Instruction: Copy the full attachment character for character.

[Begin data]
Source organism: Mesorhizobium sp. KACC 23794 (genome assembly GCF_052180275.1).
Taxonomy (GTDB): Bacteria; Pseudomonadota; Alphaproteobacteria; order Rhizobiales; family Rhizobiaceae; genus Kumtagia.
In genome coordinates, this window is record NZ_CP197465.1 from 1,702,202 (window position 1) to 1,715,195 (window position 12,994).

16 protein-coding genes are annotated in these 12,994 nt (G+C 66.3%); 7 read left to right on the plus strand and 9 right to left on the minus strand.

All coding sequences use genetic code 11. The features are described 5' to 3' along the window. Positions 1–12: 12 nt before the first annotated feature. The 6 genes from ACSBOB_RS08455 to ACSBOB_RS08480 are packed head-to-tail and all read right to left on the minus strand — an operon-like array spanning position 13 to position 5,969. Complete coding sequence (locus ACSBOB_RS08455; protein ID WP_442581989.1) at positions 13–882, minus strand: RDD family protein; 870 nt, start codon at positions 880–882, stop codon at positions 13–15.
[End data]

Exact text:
Source organism: Mesorhizobium sp. KACC 23794 (genome assembly GCF_052180275.1).
Taxonomy (GTDB): Bacteria; Pseudomonadota; Alphaproteobacteria; order Rhizobiales; family Rhizobiaceae; genus Kumtagia.
In genome coordinates, this window is record NZ_CP197465.1 from 1,702,202 (window position 1) to 1,715,195 (window position 12,994).

16 protein-coding genes are annotated in these 12,994 nt (G+C 66.3%); 7 read left to right on the plus strand and 9 right to left on the minus strand.

All coding sequences use genetic code 11. The features are described 5' to 3' along the window. Positions 1–12: 12 nt before the first annotated feature. The 6 genes from ACSBOB_RS08455 to ACSBOB_RS08480 are packed head-to-tail and all read right to left on the minus strand — an operon-like array spanning position 13 to position 5,969. Complete coding sequence (locus ACSBOB_RS08455; protein ID WP_442581989.1) at positions 13–882, minus strand: RDD family protein; 870 nt, start codon at positions 880–882, stop codon at positions 13–15.